Wide Receivers: Simply The Best?
Wallace Wright
Wallace Wright
- Inside Carolina
Posted Aug 24, 2005


CHAPEL HILL, N.C. – For the first time since 2000, the North Carolina media guide lists a preseason two-deep with a three-wide receiver set. Top to bottom, the Tar Heels may have more talent at the position than any other team in the ACC.

IC's Preseason Positional Analysis:
  • Quarterbacks: Baker's Big Shot
  • Running Backs: Searching For Depth
  • Defensive Line: Pieces In Place
  • Linebackers: Position Rebuilt
  • Special Teams: 'Teams' Special

    “We know what kind of core group we have at wide receiver and we’ve all put in a lot of work,” senior Wallace Wright said. “(Strength) Coach [Jeff] Connors said we were one of the hardest working groups this summer. We know what we need to do coming in.”

    It’s a colorful mix at the top with six speedsters and big-time possession receivers that could easily start on a multitude of teams not blessed with such depth. UNC also has a full stable of underclassmen with star potential biding their time waiting in the wings.

    “That is an advantage to this offense - having so many talented receivers,” quarterback Matt Baker said. “There are so many options, and everywhere you look there is experience and talent.”

    The cupboard was left well-stocked for the Tar Heels and new wide receivers coach Dave Brock, who says he feels no pressure from the expectations of his group of players and embraces the competition it fuels in practice.

    “As a program you have expectations; and as individuals, you better have expectations,” Brock said. “The depth/competition is what creates greatness – what in the end is going to be a great unit.

    “I feel very good about where we are. I don’t think we’re near where we need to be, but we’re pointed in that direction and we’re moving pretty quick.”

    Jarwarski Pollock, an all-conference candidate, needs just 19 receptions to surpass Na Brown as the Tar Heels most prolific pass catcher. He’s currently fourth on the list with 147 for 1,617 yards. The partial qualifier made the most of every opportunity at Carolina and gets the most out of his size by sacrificing a 5-foot-8, 170-pound frame with quick hitters across the middle.

    Jesse Holley was the least ballyhooed of the three wideouts UNC signed in 2003, but has blossomed into one of the team’s vocal leaders. He’s also added about 10 pounds of muscle at the start of this season, again demonstrating his desire to be the best and overcome adversity.

    Last year he played in every game and took over as the starting “Z” receiver, finishing second on the team with 30 catches for 456 yards and two touchdowns.

    But mainly Holley has shown an knack for making the big play, including an incredible drive extending sideline catch against N.C. State, a tackle just before the half against Miami that likely saved an interception return for a touchdown and a 45-yard game-winning touchdown catch at Wake Forest.

    “I’m like a big tsunami wave, and I’m just going to ride this out until I’m just a small wave on the sand,” the outspoken Holley said. “I just wanted to come in and do the best I could do and contribute to this team as soon as possible. It’s been a great ride for me.”

    All Derrele Mitchell has done at Carolina is get better every year. He’s also caught 53 passes for 732 yards in his career. Despite a crucial drop, he had his best game ever versus Boston College in last season’s Continental Tire Bowl setting career-highs with seven receptions and 116 yards receiving.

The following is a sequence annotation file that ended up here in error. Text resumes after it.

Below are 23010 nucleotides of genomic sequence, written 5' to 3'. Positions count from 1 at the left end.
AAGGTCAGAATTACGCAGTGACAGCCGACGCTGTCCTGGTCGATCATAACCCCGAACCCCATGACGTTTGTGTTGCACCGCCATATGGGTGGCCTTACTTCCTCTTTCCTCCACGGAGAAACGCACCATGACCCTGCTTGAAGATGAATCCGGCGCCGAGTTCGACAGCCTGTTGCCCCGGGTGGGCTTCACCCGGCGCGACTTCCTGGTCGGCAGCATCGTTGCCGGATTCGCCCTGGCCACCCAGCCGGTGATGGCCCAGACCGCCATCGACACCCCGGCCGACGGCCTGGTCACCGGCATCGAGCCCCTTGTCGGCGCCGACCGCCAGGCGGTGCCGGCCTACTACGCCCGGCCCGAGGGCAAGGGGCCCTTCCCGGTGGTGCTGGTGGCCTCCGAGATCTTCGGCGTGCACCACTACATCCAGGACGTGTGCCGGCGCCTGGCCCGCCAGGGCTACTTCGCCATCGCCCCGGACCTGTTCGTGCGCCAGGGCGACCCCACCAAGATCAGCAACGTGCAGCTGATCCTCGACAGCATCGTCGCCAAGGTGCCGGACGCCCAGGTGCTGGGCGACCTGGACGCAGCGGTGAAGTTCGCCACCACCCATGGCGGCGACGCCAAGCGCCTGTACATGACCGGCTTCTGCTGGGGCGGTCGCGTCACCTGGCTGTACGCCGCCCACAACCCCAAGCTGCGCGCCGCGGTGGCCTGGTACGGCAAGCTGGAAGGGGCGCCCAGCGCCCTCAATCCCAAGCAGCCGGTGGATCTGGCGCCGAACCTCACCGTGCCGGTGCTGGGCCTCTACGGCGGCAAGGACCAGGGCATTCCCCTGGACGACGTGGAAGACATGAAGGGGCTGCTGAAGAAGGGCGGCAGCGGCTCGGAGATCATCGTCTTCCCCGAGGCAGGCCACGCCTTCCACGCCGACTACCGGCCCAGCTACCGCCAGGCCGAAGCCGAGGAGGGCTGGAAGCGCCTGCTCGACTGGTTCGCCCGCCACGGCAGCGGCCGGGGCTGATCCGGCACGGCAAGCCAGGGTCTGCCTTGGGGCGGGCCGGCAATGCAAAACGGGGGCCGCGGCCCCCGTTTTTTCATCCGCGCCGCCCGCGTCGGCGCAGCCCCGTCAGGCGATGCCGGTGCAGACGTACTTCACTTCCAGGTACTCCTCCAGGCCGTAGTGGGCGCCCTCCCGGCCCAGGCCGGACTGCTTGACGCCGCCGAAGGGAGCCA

Like Holley, Mitchell gives UNC an intimidating receiver with outstanding athletic ability.

    Mike Mason has proven his mettle all over the field and is probably the most utilized member of the team, catching passes, gunning on punt coverage and returning kickoffs. He also may be the fastest on the team.

    His numbers dropped a little last year following his impressive freshman campaign, but not much. In actuality, Mason is one of the Tar Heels’ most consistent receivers with a career average of 14.3 yards per catch.

    “Mike Mason had a very productive year last season,” Brock said.

    Oh yeah, who can forget his stunning grab in the first quarter against the Hurricanes, which jump started perhaps UNC’s biggest football victory in over 50 years.

    Not done yet. Wright could have gotten a scholarship at almost any Division I-AA school as a freshman, but instead decided to accept a walk-on invitation at UNC. He’s already the team’s most productive bringing back kickoffs with 881 career return yards, although he has yet to cross the goal line except as a receiver. His most notable touchdown receptions came late last year against Virginia Tech and Boston College.

    “I always felt like I would contribute,” Wright said. “I just took a chance by walking on and it’s worked out for me.”

    “He may have been overlooked by the media, but he’s more than appreciated by this coaching staff,” Brock added about Wright.

    And then there’s redshirt freshman Brooks Foster, who will get his share of looks this season; sophomore Del Roberts, who played in seven games last season before breaking his collarbone against Miami; true freshman Brandon Tate has already gotten John Bunting’s attention in practice with some heady play, newcomer Kenton Thornton already looks physically like an NFL receiver and Tony Engram was a highly sought after recruit from Georgia in 2004.

    “We want to see what Del Roberts can do and Brooks Foster is loaded with ability – he’s just got to get reps,” Brock said.

    Michael Norton and Andrew Wasserman are the walk-ons, with Wasserman apparently set to take over for injured Roger Heinz as the holder on field goal and extra point attempts.

    “I know we have a chance to be the best, and that remains to be seen,” Bunting said.


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